Coronavirus’s true toll: Up to 27% of deaths occur in Louisiana. It is also higher than the US average. | Coronavirus

The coronavirus epidemic in Louisiana has marked some of the deadliest months recorded for the state. From March 1 to August 1, about 24,000 people died, according to a new study, the five months of death during the epidemic increased by at least 27% compared to the previous six years.

Those are cases that scientists call extra deaths – the gap between reported deaths and expected deaths. Loss of life reflects the actual toll of the virus, which is affected in far greater numbers than those who die after COVID-19 infection.

Louisiana’s growth exceeds the US average, which was 20%, according to the analysis, published in the peer-reviewed journal of the American Medical Association. Of all the states, Louisiana ranks fourth for its high per capita mortality, behind only New York, New Jersey and Massachusetts.

Over the past seven months, Louisiana hospitals have faced countless challenges as coronoviruses enhanced their staff and hospital capacity.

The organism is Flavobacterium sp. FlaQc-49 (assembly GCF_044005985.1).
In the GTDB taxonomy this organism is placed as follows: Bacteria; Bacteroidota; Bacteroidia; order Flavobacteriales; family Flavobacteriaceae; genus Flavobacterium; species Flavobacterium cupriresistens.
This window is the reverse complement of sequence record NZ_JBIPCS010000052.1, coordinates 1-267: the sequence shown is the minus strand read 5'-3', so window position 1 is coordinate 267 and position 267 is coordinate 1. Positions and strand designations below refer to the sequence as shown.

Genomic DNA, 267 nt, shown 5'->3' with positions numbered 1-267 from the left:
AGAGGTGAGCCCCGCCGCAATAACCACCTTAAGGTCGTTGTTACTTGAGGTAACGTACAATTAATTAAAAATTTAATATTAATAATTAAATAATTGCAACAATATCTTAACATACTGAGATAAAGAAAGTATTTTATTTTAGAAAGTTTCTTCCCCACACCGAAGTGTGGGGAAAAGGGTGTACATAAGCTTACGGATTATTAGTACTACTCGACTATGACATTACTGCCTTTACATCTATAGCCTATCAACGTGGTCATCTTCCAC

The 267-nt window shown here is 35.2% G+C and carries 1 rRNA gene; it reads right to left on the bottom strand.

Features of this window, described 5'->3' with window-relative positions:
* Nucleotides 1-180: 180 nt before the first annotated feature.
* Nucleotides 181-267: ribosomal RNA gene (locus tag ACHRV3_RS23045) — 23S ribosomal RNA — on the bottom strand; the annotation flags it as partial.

According to the study, coronovirus is the cause of three-quarters of Louisiana deaths. But about 25%, or 1,232 people, are unaccounted for by COVID-19 infection.

Virginia Commonwealth University study author and epidemiologist Drs. Stephen Wolf said, “For every three people who died of COVID-19 in Louisiana, another person died due to some aspect of the epidemic.”

There are two groups of people within that 25%. Some of those people were infected, but it was not mentioned in their death certificates – possibly because they died at home or were not confirmed in a laboratory before or after death.

The second group is made up of people who were not infected, but died due to interruptions in health care.

On the last day of consciousness, Misty Luminais Babin held on Hope. “I choose life,” the 38-year-old told her sister, husband and doctor …

“People are dying because of heart disease, stroke, diabetes and interruptions in their care,” said Woolf.